Various Marxist groups have recently taken the opportunity to express their solidarity with the people of Egypt that are protesting against the Rule of Hosni Mubarak. That is a wonderful thing, if a bit late. Where were these groups 10 years ago, when mere handfuls were protesting?
Obviously, the rule of Mubarak should end. In the final analysis, though, what will change? Egypt will still be controlled by Capitalism, and the only question is whether or not the “new” Bourgeois regime will be religious zealots or not.
Egypt has a long history of religious strife. From the Akhenaten “monotheism”, to the savage burning of the Library of Alexandria, to the Muslim conquest. All of these have contributed to the character of modern Egypt, and all of these things -taken together- suggest that the reaction against the Mubarak government may lead to greater depths of violence, as well as an attempt to quell the violence through religious strictures.
The problem with supporting the “people”, is that it’s not ALL the people. We have seen, of late, that Mubarak has his supporters, too. To think that the anti-Mubarak crowd will be any more open to Marxism-Leninism is a bit childish. The best case scenario is that Egypt will form a “glorious”, American-style, democracy. With this comes savage Capitalist repression.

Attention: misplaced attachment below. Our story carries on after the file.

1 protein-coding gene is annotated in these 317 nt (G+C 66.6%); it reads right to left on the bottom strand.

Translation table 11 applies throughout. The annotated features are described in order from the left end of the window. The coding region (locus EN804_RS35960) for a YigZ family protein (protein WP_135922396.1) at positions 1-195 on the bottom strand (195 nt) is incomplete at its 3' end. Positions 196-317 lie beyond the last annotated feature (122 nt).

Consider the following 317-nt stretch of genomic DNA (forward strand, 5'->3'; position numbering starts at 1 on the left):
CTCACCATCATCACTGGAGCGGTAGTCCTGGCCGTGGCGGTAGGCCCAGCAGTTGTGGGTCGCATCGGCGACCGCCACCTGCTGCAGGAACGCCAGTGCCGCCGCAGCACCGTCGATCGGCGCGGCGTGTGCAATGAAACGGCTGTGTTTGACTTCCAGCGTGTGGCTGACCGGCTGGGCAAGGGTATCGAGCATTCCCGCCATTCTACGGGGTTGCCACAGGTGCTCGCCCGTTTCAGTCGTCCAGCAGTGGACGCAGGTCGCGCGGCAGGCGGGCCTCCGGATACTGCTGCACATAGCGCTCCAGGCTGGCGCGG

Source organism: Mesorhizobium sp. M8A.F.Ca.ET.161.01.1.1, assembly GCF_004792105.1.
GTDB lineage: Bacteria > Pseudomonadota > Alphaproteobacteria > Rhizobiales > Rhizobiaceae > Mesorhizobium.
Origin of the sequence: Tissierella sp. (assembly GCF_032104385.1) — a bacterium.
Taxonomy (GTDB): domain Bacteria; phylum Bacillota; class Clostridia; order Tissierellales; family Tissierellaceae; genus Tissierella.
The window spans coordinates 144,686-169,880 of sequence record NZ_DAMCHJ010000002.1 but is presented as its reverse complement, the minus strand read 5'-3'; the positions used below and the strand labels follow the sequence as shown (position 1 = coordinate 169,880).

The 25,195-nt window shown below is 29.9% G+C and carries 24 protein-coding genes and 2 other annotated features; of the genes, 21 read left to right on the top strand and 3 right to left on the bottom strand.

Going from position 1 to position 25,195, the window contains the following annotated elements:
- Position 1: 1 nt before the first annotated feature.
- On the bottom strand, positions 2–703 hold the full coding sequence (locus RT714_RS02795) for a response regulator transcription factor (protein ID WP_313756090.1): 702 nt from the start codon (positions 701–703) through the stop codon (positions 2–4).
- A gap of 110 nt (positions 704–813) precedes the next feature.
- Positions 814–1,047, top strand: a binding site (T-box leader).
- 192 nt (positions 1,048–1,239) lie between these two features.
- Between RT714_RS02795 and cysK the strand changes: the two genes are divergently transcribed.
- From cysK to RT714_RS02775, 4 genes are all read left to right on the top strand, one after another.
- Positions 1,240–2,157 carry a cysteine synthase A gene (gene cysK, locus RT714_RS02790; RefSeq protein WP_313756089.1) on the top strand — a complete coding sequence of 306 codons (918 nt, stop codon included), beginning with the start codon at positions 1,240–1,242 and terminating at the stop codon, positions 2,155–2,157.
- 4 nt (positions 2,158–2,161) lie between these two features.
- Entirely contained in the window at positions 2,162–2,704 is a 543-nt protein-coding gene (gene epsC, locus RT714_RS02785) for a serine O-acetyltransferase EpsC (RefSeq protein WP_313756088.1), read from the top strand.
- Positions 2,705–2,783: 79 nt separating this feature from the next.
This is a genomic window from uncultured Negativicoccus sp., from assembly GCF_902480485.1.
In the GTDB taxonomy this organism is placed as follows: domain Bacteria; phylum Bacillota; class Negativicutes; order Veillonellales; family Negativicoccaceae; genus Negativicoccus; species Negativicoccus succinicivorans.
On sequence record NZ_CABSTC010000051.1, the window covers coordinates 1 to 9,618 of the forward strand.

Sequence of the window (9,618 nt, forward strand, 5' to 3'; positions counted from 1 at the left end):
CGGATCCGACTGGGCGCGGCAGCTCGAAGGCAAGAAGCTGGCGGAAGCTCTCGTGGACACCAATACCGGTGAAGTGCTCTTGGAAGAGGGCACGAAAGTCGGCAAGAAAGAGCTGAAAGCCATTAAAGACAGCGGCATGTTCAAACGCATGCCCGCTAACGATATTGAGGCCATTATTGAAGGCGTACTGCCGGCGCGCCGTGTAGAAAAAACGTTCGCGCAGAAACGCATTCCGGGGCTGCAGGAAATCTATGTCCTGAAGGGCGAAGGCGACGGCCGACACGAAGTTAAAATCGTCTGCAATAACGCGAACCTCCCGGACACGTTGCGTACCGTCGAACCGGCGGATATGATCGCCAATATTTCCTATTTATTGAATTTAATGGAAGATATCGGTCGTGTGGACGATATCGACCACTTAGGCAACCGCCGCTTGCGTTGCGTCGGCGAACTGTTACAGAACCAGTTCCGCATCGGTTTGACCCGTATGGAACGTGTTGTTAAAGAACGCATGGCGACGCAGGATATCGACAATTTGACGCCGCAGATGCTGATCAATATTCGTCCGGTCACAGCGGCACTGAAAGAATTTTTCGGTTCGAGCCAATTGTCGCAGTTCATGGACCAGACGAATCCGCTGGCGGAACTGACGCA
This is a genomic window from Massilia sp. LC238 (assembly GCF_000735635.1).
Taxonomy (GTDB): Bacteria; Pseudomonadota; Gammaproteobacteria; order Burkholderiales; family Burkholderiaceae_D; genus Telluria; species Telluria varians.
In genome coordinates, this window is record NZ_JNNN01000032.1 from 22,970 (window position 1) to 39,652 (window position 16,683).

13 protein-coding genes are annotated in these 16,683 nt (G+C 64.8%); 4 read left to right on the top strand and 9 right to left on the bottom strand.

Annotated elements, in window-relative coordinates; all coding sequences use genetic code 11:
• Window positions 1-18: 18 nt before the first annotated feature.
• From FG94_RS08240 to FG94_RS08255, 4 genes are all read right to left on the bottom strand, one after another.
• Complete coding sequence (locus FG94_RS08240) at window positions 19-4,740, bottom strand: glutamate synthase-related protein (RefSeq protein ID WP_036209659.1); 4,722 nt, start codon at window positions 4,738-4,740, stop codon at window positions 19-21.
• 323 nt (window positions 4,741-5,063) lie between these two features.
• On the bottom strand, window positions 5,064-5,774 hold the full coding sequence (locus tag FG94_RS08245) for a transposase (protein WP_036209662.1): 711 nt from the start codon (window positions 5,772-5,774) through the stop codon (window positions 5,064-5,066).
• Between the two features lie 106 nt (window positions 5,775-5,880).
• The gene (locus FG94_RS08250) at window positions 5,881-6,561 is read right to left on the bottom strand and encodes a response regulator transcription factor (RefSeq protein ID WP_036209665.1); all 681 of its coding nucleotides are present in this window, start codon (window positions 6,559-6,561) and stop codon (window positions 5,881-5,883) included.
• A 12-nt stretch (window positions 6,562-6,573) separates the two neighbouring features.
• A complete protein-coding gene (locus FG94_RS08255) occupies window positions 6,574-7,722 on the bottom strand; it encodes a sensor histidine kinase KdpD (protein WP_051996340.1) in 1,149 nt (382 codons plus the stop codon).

For Marxism-Leninism to take root amongst the people (the vast bulk of them being very poor), we can’t choose sides amongst them. To support the anti-Mubarak, and ignore the pro-Mubarak, will lead, inevitably, to neither side being overly receptive to what we should be saying: namely that Marxism-Leninism will save them from their lives of misery.
Supporting the people of Egypt should be done in a Marxist-Leninist way, and that way is to express solidarity with the Proletariat as a whole, not just one faction of them.